Measuring the Facilitators and Barriers in the Implementation of Performance Measures in Emergency Medical Services for Children Open Access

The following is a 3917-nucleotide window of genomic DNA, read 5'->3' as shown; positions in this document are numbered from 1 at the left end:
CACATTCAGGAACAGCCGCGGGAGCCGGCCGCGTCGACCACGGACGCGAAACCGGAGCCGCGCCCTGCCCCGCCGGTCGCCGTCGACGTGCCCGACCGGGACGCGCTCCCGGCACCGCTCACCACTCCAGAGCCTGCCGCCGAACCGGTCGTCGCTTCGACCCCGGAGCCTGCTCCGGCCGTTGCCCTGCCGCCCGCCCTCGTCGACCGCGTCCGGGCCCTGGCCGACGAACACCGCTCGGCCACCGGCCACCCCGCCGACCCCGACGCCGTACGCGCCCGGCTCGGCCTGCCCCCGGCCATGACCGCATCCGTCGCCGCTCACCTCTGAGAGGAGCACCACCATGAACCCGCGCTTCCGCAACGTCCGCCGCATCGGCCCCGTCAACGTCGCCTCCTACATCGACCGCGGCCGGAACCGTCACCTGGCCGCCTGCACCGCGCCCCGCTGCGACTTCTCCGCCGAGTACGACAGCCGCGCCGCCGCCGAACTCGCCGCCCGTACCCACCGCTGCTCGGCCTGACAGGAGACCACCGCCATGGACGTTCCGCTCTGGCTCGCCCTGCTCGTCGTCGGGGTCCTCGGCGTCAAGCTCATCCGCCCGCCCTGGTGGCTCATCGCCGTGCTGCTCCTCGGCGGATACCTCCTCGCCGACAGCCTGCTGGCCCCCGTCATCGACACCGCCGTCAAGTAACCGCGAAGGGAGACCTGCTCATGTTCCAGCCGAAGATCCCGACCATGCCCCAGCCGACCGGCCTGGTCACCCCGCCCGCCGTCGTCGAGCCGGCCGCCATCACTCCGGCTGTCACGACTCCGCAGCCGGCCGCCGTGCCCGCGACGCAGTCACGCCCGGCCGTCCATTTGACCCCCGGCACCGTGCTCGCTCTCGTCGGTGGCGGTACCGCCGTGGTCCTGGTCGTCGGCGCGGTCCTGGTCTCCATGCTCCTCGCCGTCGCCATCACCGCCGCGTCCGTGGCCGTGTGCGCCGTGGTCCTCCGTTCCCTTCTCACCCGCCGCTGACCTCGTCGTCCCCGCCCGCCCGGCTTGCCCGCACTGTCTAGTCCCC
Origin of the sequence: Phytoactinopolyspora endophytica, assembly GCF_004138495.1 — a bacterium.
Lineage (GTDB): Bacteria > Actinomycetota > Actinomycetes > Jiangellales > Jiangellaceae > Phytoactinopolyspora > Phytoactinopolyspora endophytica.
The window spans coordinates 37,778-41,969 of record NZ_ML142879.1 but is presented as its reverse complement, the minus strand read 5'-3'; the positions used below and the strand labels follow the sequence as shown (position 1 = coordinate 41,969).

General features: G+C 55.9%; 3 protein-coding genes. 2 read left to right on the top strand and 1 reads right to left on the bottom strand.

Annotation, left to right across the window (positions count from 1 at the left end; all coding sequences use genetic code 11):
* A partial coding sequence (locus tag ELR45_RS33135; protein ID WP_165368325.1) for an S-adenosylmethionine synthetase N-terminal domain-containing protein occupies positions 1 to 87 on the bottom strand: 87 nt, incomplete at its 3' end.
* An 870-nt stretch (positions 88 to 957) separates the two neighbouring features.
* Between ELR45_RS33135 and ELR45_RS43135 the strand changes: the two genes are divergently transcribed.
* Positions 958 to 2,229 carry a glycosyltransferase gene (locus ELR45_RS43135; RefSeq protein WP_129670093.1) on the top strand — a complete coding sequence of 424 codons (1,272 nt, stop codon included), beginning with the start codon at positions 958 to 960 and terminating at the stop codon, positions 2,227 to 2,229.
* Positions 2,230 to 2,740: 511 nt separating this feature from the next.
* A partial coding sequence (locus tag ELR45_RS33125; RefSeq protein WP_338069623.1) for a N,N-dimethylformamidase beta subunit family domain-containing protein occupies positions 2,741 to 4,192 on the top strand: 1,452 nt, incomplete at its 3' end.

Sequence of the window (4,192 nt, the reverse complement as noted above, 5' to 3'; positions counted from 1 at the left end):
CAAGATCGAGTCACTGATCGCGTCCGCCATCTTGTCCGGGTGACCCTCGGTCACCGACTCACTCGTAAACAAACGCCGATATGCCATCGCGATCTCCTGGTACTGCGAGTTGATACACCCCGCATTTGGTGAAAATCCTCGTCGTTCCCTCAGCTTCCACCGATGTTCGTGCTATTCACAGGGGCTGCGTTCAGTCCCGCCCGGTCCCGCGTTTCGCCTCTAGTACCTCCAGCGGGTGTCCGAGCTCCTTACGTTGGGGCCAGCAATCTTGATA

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Background: The Federal Emergency Medical Services for Children (EMSC) Program provides funding to States, the District of Columbia, and the Territories (herein referred to as States) to improve their emergency care infrastructure. The Federal Program has developed specific performance measures (PMs) to measure the ability of state grantees to make health system change. The Program has not evaluated whether States have been successful with PM implementation and achievement and what factors affect such success. Specific Aims: This dissertation used a process and outcome evaluation to determine micro, meso, and macro level factors that impact State's ability to implement and achieve PMs. Results of the evaluation were used to develop policy recommendations. In Specific Aim 1 a process evaluation was conducted to describe how States implemented PMs and explore why States varied in their ability to implement the measures. In Specific Aim 2 an outcome evaluation was used to describe the degree to which each State met 2007 PM targets and explore the facilitators and barriers to meeting the PMs. In Specific Aim 3 policy recommendations were developed to help EMSC and other Programs maximize health system improvements through PMs.Methods: This was an exploratory study using a cross-sectional study design. A conceptual model was developed by evaluating existing literature on models of health system change. Data from the Health Resources and Services Administration (HRSA) and the National EMSC Data Analysis Resource Center (NEDARC) were used for the dependent variables on the implementation and achievement of PMs. Independent variables on the facilitators and barriers to PM implementation were collected through a newly developed 56-item survey of 54 State EMSC Programs. Bivariate and multivariate analyses were conducted to assess relationships between dependent and independent variables.Results: Forty-seven States (87%) responded to the dissertation survey. The results indicated that 54% of States met data collection standards and 38% were able to verify the accuracy of data they submitted to HRSA. The most significant factors in helping states meet data collection standards included the percent time spent by the EMSC manager on PM-related activities and the presence of statutes, rules and regulations. On average, States met 61% of the PM achievement targets for the year 2007. Micro-level factors affecting PM achievement included the effort of the EMSC manager, importance managers placed on PMs, and job satisfaction of the EMSC manager. Job satisfaction alone explained 40% of the variance in PM achievement. Meso level factors that affected PM achievement included the degree of change that PMs represented from prior grant priorities as well as several advisory committee related factors including: presence of an advisory committee, political will of the committee to move PMs forward, variables related to stakeholder management, advisory committee reporting hierarchy, and commitment of advisory board members. Macro level factors that affected PM achievement included the presence of statutes, rules, and regulations (mandates), involvement of the EMS medical director, and identification of a champion (change facilitator). The presence of a change facilitator and use of statutes, rules, and regulations accounted for 39% of the variation in PM achievement. Conclusions: Major factors that affect health system change in EMSC Program include individual manager effort, buy-in, understanding, and job satisfaction. Other significant factors include the presence of statutes, rules, and regulations and the presence of a champion. PM data alone may not reliably measure Program performance given the complex, varied, and nuanced nature of the Federal Programs, such as EMSC. New approaches to performance measurement and evaluation need to be considered.